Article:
By Shamayeta Rahman, Transcript Reporter
ELECTION IS OVER: NOW WHAT?
On Nov.8, Donald J. Trump won the election with 290 electoral votes. A lot has happened in the one month since the controversial election. Here’s the breakdown of the few major issues:
Protests spread in large cities countrywide
Mass protests spread across cities like Portland, Los Angeles, San Francisco, New York City, Chicago and more, drawing in thousands. Even in states that voted Republican saw protests in metropolitans like Dallas, Kansas City, Omaha, Philadelphia, Atlanta, Tampa and more. Most protesters gathered in front of Trump Towers or government offices.
People were initially peacefully protesting under the rallying cry “Not my president!” When things did get violent in some of the cities, tear gas, pepper sprays and flash-bang devices were used to subdue and disperse the crowd.
There were about a hundred arrests nationwide on the first day, with 65 in New York City.
In Portland, Oregon, when the protests turned violent on the third day, the local police categorized it as a riot and arrested 26 people for vandalism. In Oakland, California, three police officers were injured. Vandalism was widespread in some cities, and many burned effigies of Trump and the American flag in protest.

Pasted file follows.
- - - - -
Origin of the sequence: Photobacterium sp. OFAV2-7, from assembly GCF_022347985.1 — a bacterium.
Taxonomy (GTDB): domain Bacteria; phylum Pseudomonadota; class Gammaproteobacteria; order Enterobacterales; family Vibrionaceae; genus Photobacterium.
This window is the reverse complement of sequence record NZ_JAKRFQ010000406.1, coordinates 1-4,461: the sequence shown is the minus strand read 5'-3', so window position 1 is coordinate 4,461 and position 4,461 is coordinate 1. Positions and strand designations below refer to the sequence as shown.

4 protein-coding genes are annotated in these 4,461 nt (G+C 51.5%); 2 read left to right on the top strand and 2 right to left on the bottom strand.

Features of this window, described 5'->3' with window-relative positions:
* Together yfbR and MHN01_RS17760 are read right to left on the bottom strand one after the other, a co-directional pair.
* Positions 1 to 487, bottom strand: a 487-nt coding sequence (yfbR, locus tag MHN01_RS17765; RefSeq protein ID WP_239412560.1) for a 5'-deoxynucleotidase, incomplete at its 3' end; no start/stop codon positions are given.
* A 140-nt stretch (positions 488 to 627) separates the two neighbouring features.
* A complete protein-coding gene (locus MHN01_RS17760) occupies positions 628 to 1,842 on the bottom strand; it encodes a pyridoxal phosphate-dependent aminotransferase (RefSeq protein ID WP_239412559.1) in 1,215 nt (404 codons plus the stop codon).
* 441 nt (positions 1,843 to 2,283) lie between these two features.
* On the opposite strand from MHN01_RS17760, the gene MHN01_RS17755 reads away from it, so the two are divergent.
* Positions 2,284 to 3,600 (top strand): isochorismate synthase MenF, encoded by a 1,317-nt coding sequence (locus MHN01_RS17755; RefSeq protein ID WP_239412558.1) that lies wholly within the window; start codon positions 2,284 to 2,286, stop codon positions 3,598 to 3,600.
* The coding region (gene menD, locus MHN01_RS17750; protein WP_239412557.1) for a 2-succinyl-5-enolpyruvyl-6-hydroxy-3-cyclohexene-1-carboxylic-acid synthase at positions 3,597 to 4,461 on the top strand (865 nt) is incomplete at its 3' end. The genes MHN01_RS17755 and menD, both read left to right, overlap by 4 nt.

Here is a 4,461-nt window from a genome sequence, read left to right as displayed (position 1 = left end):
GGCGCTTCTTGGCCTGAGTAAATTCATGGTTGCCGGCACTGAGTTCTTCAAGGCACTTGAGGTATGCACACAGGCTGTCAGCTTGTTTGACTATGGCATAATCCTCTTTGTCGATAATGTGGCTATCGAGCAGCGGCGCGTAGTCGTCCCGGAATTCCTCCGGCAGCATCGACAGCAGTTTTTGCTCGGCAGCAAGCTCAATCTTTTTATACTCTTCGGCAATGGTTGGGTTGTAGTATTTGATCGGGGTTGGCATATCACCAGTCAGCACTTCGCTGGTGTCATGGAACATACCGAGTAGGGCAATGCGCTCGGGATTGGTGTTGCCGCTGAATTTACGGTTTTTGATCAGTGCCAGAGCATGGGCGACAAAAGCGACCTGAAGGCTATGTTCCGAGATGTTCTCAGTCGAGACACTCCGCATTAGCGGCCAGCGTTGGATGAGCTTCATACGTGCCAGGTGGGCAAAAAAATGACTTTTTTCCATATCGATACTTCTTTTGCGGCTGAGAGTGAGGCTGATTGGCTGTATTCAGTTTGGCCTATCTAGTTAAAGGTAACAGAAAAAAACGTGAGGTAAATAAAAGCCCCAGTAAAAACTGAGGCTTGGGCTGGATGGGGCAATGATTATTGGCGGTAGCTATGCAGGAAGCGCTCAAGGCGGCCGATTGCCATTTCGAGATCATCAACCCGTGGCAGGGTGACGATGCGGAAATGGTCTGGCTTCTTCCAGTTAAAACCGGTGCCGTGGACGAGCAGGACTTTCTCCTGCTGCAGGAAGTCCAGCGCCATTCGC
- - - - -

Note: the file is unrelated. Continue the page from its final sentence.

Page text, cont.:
Initially, Trump condemned such behavior on Twitter by saying, “Professional protesters, incited by the media, are protesting. Very unfair!”
When reminded of the First Amendment and the right to peacefully assemble, he changed his mind two days later and posted, “Love the fact that the small groups of protesters last night have passion for our great country. We will all come together and be proud!”
A petition on change.org requesting the electors to vote for Hillary Clinton has almost 4.7 million signatures as of now. Clinton won the popular vote by more than 2 million votes.
Petitions on change.org usually require 100,000 signatures within 30 days to get a response from the officials. Daniel Brezenoff of North Carolina started the petition the day after the election, and itwas addressed to the electoral college.
The electoral college, with its 538 electorates, will be voting on Dec. 19. In 24 states, electors are bound legally to vote for the chosen party in their area and are fined if they do not follow. However, in 14 states (with close to 149 electors) there are no rules against it. The petition cites Alexander Hamilton and how he spoke of the electoral college as a balancing scale that would help to put someone who is not only popular but also fit to serve as president.
Part of the petition letter said: